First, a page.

Traditionally, for Indigenous Peoples, what are now some mainstream competitive sports were and are traditional games that were actually a way of survival and life. Running, cross country, steeplechase were a part of hunting, for example: deer, elk, moose. Walking to gather herbs or berries. Archery was also used to hunt on foot or on horseback; canoeing and swimming were skills necessary for fishing. In the winter: snowshoeing, shooting, cross country skiing (biathlon), javelin or harpoon. These are some examples but there is also a uniqueness in that as a part of our culture, these activities all have ceremony and thanksgiving as part of the doing. In other words, there is a spiritual aspect for each which makes sports and traditional games a holistic perspective. So as we learn from each other we experience the balance necessary for success in every endeavour.
The stories you will read or have read about our “Hall of Famers” and what this all means is the importance of sports in the promotion of sacred teachings and especially the promotion of peace. Every Olympic Games there is an Olympic Truce where all countries who may be at war or have inner conflict put their arms or weapons down during the Olympic Games in the search of peace. What an accomplishment that is when carried through. Sport has that power to bring peaceful co-existence. In each of the athletes’ stories are those elements when there is a time for that inner peace with discipline, in order to achieve personal goals. It is the same formula for any dream we may have to succeed, the fundamental key to the larger challenges is like for any team: “we have to work together!”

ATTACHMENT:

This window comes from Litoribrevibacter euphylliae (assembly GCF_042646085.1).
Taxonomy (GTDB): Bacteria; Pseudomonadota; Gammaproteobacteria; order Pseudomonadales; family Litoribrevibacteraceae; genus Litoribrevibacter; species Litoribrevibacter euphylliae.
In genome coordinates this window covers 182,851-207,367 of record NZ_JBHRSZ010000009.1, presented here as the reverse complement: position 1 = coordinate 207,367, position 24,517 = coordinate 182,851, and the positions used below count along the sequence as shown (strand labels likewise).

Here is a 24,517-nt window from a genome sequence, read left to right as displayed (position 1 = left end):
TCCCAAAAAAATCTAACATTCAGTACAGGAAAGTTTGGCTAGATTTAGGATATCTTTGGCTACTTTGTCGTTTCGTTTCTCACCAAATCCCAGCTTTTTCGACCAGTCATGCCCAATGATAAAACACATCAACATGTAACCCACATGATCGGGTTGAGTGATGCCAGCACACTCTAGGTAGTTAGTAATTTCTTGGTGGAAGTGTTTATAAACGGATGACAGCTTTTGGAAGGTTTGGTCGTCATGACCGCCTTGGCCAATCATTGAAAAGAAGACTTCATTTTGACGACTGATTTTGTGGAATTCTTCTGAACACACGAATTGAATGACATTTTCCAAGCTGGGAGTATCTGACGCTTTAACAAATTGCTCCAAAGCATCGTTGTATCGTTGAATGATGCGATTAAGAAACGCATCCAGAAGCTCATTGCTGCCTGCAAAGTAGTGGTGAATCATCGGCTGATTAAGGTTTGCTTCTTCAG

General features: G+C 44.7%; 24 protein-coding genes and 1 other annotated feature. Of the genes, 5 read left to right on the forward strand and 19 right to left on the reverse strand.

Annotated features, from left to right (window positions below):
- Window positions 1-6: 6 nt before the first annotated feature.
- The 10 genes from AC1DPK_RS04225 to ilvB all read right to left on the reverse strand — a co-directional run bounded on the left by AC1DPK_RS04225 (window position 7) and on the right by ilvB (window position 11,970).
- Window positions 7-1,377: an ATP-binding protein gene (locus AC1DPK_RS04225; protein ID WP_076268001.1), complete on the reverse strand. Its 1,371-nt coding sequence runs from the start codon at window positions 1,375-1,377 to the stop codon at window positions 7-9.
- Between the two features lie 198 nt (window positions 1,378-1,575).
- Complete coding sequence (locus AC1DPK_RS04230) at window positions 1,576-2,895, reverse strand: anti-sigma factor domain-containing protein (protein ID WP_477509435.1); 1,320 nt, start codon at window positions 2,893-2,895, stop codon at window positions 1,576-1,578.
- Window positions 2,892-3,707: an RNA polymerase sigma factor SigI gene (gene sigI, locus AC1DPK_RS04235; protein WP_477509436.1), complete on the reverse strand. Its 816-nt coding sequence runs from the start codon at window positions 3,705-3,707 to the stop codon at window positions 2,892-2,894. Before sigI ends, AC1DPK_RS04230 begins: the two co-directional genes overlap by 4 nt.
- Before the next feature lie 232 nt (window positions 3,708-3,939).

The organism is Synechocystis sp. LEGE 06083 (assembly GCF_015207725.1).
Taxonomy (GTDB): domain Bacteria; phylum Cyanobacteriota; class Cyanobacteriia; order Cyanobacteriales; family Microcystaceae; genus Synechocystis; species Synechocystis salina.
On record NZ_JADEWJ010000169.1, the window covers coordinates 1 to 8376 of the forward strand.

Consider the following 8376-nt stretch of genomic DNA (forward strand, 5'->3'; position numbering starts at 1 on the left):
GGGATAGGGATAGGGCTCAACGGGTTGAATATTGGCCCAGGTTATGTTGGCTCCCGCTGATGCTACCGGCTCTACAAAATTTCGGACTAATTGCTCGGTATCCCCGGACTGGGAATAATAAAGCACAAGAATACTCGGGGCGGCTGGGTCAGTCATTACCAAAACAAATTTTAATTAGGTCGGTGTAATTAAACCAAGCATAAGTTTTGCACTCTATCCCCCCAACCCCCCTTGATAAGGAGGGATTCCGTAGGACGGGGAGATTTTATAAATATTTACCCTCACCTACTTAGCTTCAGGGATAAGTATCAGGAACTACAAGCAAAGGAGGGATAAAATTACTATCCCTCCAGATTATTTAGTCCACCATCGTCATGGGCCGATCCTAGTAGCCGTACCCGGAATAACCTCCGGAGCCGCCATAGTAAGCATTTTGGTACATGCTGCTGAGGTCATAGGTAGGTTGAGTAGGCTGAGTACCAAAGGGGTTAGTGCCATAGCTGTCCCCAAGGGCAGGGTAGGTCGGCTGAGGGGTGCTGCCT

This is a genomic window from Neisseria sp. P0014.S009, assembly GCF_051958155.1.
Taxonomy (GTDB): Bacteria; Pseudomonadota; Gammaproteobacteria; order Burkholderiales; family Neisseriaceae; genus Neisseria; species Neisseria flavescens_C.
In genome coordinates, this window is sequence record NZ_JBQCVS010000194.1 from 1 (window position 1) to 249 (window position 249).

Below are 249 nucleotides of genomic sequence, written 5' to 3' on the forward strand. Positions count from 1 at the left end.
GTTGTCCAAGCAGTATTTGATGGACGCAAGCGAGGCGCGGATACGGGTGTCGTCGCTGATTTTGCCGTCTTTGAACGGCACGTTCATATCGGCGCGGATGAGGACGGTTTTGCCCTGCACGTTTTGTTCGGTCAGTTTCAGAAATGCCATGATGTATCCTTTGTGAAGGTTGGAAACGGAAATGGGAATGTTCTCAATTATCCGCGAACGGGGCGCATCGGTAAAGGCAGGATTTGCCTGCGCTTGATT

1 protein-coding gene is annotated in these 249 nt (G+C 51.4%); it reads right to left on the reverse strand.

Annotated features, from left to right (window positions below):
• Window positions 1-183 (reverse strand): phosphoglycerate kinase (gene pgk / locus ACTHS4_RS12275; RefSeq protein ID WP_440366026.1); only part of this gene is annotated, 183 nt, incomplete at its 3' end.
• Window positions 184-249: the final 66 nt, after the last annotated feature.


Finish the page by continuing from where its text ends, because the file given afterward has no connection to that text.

Canada’s Sports Hall of Fame has a very important role to play in advancing Peace and Reconciliation and one of the ways is to tell the National story about Indigenous athletes in history. I am personally so grateful for all those that have been honoured knowing that it has not been easy for any of them to accomplish what they did for family and country. Reconciliation is about “having good relations” and the more we know about each other and the more we work together, building on the strengths of each other, the more united and stronger Canada, “our home and native land” will be.
Chief Wilton Littlechild